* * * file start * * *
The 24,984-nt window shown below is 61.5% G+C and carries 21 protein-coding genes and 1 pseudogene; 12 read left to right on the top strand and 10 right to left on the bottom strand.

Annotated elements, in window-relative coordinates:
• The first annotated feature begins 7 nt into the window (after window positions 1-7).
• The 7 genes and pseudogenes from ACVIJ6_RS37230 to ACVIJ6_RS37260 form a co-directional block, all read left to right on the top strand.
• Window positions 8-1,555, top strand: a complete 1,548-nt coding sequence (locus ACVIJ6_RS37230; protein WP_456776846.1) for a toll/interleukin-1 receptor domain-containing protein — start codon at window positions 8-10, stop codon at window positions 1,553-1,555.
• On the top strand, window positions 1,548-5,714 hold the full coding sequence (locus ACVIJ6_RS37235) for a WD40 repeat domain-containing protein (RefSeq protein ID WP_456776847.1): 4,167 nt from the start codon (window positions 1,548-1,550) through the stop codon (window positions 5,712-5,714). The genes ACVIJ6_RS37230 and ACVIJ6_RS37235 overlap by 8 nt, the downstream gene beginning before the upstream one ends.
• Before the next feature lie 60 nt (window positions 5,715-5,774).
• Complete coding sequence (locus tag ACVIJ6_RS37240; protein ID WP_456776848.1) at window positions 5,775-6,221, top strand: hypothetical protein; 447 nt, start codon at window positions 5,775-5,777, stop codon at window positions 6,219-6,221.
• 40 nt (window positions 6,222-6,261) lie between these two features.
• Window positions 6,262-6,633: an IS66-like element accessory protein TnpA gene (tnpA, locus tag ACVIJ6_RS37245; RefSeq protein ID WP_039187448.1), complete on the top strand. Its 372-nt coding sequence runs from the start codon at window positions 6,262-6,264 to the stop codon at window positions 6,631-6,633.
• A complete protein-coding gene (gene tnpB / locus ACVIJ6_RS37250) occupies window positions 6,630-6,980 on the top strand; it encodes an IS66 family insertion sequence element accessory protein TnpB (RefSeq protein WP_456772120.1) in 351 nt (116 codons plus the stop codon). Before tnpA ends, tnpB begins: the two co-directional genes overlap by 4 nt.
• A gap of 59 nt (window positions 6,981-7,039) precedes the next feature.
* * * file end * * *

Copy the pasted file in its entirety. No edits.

The 24,984-nt window shown below is 61.5% G+C and carries 21 protein-coding genes and 1 pseudogene; 12 read left to right on the top strand and 10 right to left on the bottom strand.

Annotated elements, in window-relative coordinates:
• The first annotated feature begins 7 nt into the window (after window positions 1-7).
• The 7 genes and pseudogenes from ACVIJ6_RS37230 to ACVIJ6_RS37260 form a co-directional block, all read left to right on the top strand.
• Window positions 8-1,555, top strand: a complete 1,548-nt coding sequence (locus ACVIJ6_RS37230; protein WP_456776846.1) for a toll/interleukin-1 receptor domain-containing protein — start codon at window positions 8-10, stop codon at window positions 1,553-1,555.
• On the top strand, window positions 1,548-5,714 hold the full coding sequence (locus ACVIJ6_RS37235) for a WD40 repeat domain-containing protein (RefSeq protein ID WP_456776847.1): 4,167 nt from the start codon (window positions 1,548-1,550) through the stop codon (window positions 5,712-5,714). The genes ACVIJ6_RS37230 and ACVIJ6_RS37235 overlap by 8 nt, the downstream gene beginning before the upstream one ends.
• Before the next feature lie 60 nt (window positions 5,715-5,774).
• Complete coding sequence (locus tag ACVIJ6_RS37240; protein ID WP_456776848.1) at window positions 5,775-6,221, top strand: hypothetical protein; 447 nt, start codon at window positions 5,775-5,777, stop codon at window positions 6,219-6,221.
• 40 nt (window positions 6,222-6,261) lie between these two features.
• Window positions 6,262-6,633: an IS66-like element accessory protein TnpA gene (tnpA, locus tag ACVIJ6_RS37245; RefSeq protein ID WP_039187448.1), complete on the top strand. Its 372-nt coding sequence runs from the start codon at window positions 6,262-6,264 to the stop codon at window positions 6,631-6,633.
• A complete protein-coding gene (gene tnpB / locus ACVIJ6_RS37250) occupies window positions 6,630-6,980 on the top strand; it encodes an IS66 family insertion sequence element accessory protein TnpB (RefSeq protein WP_456772120.1) in 351 nt (116 codons plus the stop codon). Before tnpA ends, tnpB begins: the two co-directional genes overlap by 4 nt.
• A gap of 59 nt (window positions 6,981-7,039) precedes the next feature.